National strategies & plans
- In National strategies and plans
- Mis à jour : 19 janvier 2016
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Multi-sectoral multi-year cholera preparedness and response plan 2013 – 2017
Cholera epidemiological trends in Sierra Leone
According to Ministry of Health and Sanitation (MOHS), Cholera ranks among the five most important epidemic-prone diseases in Sierra Leone. Cholera cases have occurred regularly in particular communities in Sierra Leone. There is a serious threat of spread from such communities to other areas in the country.The prevailing strain is El-Tor which Sierra Leone experienced as its first epidemic in 1970. It was nationwide and met the country ill prepared leading to a fairly high attack rates and case fatality. Since then, the country has experienced three huge epidemics in 1985, 1994, 1995. There were several epidemics during the period 1998-2008 that caused major concern among public health authorities, healthcare workers, relief agencies and Non-Governmental Organizations (NGOs.) However, a significant reduction in case fatality rate from 8.6% in 1985 to 2.3% in 1995 was observed during these outbreaks (Table 4). Proper case management has contributed to low case fatality during the most recent outbreaks.Districts sharing international boundaries with Sierra Leone were at risk of contracting the disease during the 1998-2008 outbreaks
.Sierra Leone cholera outbreak in 2012
November 2011, the Ministry of Health and Sanitation, through the weekly surveillance reporting system noted an increase in number of diarrhoea and vomiting (D & V) cases. The MoHS did not have the capacity to conduct bacteriological analysis of faecal samples at that time. With support from WHO, samples collected were tested in Dakar Regional Laboratory and revealed the causative organism as E. coli.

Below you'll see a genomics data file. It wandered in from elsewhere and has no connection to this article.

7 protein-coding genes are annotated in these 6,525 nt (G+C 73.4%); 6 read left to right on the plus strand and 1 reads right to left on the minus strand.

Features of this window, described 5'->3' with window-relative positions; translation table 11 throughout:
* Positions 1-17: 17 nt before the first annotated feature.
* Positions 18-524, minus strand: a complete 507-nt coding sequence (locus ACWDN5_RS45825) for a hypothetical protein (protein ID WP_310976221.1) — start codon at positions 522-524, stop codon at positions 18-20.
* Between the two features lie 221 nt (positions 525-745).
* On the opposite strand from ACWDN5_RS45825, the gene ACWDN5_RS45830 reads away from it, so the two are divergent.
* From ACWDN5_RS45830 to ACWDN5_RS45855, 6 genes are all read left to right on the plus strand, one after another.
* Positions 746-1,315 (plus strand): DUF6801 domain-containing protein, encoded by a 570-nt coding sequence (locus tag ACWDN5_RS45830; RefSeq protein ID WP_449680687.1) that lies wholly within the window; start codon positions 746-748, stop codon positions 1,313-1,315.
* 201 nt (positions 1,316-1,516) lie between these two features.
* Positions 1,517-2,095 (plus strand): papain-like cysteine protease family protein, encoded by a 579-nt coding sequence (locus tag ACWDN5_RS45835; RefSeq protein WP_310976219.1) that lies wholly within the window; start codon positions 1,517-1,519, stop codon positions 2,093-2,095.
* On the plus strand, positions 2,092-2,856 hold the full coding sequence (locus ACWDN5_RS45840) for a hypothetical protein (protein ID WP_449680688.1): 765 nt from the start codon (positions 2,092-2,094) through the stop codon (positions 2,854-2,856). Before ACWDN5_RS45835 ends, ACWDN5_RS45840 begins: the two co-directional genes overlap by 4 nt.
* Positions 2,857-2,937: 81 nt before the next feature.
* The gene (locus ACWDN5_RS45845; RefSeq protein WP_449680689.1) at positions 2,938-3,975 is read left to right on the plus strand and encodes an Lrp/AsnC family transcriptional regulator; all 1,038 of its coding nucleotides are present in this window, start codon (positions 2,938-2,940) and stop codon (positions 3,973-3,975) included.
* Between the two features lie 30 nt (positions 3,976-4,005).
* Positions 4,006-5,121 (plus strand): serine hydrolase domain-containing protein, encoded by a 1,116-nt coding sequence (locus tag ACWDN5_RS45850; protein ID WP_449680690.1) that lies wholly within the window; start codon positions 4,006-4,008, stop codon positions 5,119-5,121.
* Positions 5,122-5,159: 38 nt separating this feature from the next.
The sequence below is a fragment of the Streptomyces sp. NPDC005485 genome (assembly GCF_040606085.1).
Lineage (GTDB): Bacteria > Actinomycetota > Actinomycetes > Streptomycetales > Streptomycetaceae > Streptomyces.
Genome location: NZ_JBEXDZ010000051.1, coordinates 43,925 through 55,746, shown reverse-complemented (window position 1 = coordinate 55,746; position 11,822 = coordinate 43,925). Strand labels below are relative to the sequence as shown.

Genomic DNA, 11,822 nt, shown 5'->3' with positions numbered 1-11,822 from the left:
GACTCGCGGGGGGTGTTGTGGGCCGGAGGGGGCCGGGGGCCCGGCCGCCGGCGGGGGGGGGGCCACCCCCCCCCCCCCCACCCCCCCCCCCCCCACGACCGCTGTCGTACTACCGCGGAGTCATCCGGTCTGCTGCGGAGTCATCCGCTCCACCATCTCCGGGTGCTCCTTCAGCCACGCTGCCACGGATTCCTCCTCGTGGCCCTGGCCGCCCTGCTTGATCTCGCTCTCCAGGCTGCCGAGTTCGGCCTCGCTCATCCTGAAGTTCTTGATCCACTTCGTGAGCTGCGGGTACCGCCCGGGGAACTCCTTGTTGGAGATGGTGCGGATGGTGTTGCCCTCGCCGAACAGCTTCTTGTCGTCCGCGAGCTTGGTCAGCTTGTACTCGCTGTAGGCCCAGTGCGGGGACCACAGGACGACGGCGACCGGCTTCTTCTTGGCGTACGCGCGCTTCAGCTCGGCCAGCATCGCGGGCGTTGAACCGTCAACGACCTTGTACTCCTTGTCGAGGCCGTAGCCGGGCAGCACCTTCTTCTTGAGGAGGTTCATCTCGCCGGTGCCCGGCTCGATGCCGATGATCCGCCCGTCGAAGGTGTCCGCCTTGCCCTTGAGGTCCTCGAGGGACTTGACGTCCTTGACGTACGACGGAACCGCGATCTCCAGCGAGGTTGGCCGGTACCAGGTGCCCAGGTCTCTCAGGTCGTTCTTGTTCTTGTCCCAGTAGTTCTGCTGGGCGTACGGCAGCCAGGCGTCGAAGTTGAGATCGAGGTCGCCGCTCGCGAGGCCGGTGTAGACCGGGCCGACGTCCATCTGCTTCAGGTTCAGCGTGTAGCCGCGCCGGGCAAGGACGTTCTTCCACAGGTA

In February 2012, the situation worsened and joint assessments were conducted by MoHS and WHO. Samples collected from Kambia, Port Loko and Pujehun confirmed Vibrio cholera 01 El-tor Ogawa. The Government of Sierra Leone then declared an outbreak of cholera on the 27 February 2012. With the onset of the rainy season further increase in the number of diarrhoea cases was reported in Western Area in week 25. Samples collected from Mabella Community Health Centre (CHC) in Western area were analysed at the Regional Laboratory in Ouagadougou and confirmed Vibrio cholera O1 Ogawa on 17 July 2012.
During the period July to August, the epidemic rapidly spread to eight other districts (Bo, Kenema, Tonkolili, Kono, Koinadugu, Bonthe, Moyamba and Bombali). As of 31 December 2012, 12 out of 13 districts were affected with a cumulative of 22, 971 cases and 299 deaths (CFR = 1.3%). Western Area which is the most populated district where the capital city is situated reported the highest (above 50%) number of cases.
Prior to the outbreak, MoHS established a National Taskforce on cholera in April 2011 (comprised of WHO, UNICEF, MSF and Urban WASH Consortium), which developed a preparedness and response plan. The activities of the Urban WASH Consortium were mainly concentrated in Western Urban Area during that time. Following the outbreak the MoHS led the response with the support of partners. This called for a concerted effort to address the epidemic and prevent its spread through effective coordination, surveillance, good case management, prevention, hygiene promotion, communication and social mobilization activities, as well as access to safe water. As the outbreak progressed, MoHS with support from partners developed intensified scale-up plans of interventions for the outbreak control. On 16 August 2012, the Government of Sierra Leone declared the cholera outbreak as a public health emergency and created a high level Multi-sectoral Taskforce. A Cholera Control and Command Centre (C4) was established on the 27 August 2012 to provide coordination and technical advice.
The magnitude of this epidemic and the limited resources resulted in many partners contributing to the response during the initial stages. The cholera lessons learnt and post epidemic evaluation was conducted to assess the response so as to identify the strengths, weaknesses and gaps that would guide the development of this multi-sectoral, multi-year cholera preparedness and response plan.